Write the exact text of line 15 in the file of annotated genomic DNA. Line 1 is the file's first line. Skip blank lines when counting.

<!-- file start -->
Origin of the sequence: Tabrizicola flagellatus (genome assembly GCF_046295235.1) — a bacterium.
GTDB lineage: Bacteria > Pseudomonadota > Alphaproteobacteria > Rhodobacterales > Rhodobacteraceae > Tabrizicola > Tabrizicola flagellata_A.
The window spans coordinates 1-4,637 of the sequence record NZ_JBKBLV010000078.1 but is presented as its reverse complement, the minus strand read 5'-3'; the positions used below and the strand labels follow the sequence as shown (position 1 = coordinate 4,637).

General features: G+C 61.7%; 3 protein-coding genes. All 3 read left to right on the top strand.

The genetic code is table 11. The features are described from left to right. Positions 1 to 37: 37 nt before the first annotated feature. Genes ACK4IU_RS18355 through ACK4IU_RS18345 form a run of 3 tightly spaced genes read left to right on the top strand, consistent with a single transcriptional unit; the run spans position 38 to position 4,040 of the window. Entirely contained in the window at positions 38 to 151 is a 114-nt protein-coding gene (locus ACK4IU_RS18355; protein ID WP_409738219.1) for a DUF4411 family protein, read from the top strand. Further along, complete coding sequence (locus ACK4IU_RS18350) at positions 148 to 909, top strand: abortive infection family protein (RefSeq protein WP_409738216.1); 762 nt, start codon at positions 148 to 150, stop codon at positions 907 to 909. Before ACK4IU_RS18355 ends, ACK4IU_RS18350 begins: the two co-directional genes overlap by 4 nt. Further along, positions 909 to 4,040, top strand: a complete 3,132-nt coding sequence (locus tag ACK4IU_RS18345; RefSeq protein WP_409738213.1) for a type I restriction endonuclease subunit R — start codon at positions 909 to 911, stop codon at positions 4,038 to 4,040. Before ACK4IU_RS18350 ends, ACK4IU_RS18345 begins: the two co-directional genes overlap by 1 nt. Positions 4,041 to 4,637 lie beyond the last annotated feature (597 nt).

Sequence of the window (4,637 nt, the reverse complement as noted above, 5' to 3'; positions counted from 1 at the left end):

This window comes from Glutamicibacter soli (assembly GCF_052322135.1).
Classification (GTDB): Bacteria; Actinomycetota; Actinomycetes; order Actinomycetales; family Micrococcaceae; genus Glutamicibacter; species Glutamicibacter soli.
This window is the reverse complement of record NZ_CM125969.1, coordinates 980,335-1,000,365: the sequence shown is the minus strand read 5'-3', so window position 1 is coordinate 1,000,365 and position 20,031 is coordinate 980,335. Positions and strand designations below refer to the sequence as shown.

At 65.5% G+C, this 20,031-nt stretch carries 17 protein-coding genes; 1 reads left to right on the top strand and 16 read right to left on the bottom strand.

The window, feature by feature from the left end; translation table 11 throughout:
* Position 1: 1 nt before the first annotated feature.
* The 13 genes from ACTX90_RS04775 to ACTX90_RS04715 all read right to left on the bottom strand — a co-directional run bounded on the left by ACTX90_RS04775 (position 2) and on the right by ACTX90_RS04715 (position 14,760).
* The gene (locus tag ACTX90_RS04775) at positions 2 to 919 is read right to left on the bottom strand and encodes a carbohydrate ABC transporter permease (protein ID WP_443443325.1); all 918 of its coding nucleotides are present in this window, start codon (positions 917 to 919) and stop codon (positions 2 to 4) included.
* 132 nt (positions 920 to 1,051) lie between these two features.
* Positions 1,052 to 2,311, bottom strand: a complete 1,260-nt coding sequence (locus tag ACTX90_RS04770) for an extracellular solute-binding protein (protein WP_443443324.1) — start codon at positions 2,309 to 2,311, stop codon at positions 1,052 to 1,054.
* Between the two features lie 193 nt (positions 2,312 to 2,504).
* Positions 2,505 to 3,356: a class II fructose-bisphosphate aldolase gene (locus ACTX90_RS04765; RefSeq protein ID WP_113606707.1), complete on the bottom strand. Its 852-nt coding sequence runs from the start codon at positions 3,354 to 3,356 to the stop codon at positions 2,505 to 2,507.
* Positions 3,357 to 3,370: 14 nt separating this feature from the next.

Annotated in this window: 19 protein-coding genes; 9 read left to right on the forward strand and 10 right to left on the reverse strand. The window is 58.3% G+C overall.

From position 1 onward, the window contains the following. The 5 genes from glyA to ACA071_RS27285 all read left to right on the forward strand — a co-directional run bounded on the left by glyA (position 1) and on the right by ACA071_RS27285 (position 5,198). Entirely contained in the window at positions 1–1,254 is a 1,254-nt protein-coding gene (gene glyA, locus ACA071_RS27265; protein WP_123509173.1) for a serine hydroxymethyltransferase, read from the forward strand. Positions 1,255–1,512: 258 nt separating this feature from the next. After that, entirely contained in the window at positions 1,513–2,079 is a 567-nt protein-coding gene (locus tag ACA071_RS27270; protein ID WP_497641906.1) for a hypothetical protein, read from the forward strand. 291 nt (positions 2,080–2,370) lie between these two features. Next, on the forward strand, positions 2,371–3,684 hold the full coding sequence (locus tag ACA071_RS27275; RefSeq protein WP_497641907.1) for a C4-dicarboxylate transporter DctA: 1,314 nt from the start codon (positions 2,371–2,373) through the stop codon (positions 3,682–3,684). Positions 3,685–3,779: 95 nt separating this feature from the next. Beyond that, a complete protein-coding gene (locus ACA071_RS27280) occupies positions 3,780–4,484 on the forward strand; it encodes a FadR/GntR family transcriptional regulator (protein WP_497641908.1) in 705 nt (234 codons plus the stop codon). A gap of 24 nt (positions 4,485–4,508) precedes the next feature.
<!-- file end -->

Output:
* 132 nt (positions 920 to 1,051) lie between these two features.